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Home » Passover

Passover: The Mighty Hand

Submitted by on March 24, 2013 – 7:40 pmNo Comment | 6,304 views

Why the Long Process?

The phrase “G-d took us from Egypt with a mighty hand and an outstretched arm,” is a common refrain in the Passover liturgy. The obvious meaning here is that the Jews, enslaved by fierce captors, were powerless to escape, G-d appeared with a mighty arm and an outstretched arm to pluck them from Egypt’s mighty grasp.

This might explain the mighty hand, but why the outstretched arm, did G-d have to reach out from a distance? Were the Egyptians somehow too powerful for G-d to approach? In addition one wonders why G-d took so much time with the Egyptians, when He could have dispatched them in mere moments as He had at the Reed Sea and as He did to the Assyrians many years later. Why the drawn out and seemingly unnecessary dramatics in the exodus from Egypt?

This latter question is one that Moses asked after his initial failure to secure the release of the Jews. He came to G-d and said, “Why have you harmed this people, why have you sent me? Since I have come to Pharaoh to speak in Your name, he has harmed this people, and You have not saved Your people.” [1]

Moses’ Reluctance

Moses, you might recall, was reluctant to accept G-d’s mission to free the Jews. He insisted that G-d send someone else. His reluctance stemmed from his humility. He knew that the Jewish savior would need to inspire Pharaoh, a pagan leader, to believe in G-d and to be moved by His directive. This could only happen if the messenger would himself be a paragon of piety, aflame with love, atremble with fear, robust in faith and inspired by passion. Only a man, who spoke of G-d with utter conviction and absolute certainty could hope to make a dent in Pharaoh’s resolute wall of denial.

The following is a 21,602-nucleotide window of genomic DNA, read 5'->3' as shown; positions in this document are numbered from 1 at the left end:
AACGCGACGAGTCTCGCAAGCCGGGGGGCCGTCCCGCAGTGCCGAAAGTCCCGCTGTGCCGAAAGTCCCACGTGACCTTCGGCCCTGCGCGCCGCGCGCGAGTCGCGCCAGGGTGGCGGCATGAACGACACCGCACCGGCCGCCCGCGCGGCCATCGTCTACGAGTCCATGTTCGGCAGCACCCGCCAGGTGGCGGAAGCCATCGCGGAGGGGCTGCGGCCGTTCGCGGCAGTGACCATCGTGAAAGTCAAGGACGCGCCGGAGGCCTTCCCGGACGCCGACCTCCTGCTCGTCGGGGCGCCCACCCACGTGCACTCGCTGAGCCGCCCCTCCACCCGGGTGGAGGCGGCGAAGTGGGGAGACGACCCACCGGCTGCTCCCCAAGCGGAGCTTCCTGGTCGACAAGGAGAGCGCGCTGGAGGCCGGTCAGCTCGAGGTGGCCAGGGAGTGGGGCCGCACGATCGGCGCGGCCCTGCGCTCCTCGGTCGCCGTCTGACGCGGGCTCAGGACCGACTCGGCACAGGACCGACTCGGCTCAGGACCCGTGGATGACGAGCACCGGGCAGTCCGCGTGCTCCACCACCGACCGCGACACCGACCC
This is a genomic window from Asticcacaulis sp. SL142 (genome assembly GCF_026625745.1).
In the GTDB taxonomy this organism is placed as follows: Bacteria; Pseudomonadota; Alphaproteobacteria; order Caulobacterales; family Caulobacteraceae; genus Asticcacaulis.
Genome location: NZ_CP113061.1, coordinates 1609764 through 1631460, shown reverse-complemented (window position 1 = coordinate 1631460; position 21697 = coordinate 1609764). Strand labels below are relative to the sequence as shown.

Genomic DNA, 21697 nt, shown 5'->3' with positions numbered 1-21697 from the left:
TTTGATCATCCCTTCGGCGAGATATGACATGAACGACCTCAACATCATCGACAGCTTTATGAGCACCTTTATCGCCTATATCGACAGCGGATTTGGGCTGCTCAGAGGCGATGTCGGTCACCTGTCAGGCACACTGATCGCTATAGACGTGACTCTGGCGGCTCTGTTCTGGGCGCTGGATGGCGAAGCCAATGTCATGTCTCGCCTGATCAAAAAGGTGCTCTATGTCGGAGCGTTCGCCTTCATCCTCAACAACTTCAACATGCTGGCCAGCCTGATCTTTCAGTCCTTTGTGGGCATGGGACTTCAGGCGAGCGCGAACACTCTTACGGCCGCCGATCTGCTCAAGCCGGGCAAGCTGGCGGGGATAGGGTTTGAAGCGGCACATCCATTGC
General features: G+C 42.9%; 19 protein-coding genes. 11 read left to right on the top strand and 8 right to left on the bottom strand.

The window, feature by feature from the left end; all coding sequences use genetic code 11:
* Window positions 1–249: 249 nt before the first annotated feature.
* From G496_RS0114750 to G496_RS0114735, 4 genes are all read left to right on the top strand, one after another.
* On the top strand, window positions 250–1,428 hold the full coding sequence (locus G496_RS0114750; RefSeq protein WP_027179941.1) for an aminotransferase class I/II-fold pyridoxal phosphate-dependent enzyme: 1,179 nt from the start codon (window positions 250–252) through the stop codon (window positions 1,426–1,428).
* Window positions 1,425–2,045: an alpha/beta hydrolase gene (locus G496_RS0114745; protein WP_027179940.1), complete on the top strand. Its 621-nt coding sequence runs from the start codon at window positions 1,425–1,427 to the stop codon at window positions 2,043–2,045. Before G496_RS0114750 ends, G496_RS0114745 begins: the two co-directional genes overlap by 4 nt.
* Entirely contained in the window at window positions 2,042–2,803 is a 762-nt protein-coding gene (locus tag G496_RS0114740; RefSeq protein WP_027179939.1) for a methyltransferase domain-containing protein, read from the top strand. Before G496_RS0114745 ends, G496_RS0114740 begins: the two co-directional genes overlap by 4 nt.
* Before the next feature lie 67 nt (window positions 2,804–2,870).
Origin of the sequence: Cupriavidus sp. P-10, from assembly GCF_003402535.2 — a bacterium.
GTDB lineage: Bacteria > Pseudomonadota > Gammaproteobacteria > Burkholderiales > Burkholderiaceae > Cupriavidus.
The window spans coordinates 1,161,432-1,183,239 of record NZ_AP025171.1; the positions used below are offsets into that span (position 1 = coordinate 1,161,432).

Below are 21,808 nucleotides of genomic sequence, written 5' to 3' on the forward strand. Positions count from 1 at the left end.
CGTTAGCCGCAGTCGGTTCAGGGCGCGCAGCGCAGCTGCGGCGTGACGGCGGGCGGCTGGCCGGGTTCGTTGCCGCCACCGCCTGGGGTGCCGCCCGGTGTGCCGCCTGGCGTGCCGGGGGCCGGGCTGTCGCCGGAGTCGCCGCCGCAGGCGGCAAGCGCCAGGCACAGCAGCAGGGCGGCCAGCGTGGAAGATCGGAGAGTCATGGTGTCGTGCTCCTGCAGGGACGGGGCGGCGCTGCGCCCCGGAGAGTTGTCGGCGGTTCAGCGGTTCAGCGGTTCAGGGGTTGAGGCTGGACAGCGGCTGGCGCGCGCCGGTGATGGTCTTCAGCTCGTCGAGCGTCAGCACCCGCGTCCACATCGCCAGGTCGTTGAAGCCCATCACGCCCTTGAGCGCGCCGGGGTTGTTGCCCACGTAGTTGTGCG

Moses knew he was a great prophet, but he was also the most humble of men and he wouldn’t make assumptions about his future. I might be G-d’s perfect choice today, but what if I’m not longer worthy of this choice by the time I reach Pharaoh. Moses ultimately accepted the mission, but when he failed to sway Pharaoh or at least inspire him to believe and instead Pharaoh increased the burden on his slave nation, Moses blamed himself. If he were only a little more pious, he thought, Pharaoh would have been moved.

He approached G-d and poured out his tortured heart. Why did you send me, he cried. Since I came to speak to Pharaoh in Your name, he has only harmed this people and You [who selected me for this] have not saved Your people.

You could have done this in one of two ways, Moses seemed to be saying. You could have sent an envoy that would successfully inspire Pharaoh to free the Jews unlike me who only caused them harm or You could have smitten Pharaoh and freed them Yourself. You did neither, why?

To this G-d responded, “Now you will see what I will do to Pharaoh, for with a mighty hand he will send them out, and with a mighty hand he will drive them out of his land.”[2] Ah, we return to the mighty hand.mighty hand - innerstream Why are we in need of a mighty hand or an outstretched arm? Had G-d moved to liberate the Jews the might of Egypt would have been neutralized, obviating any need for a mighty hand.

In the Nick of time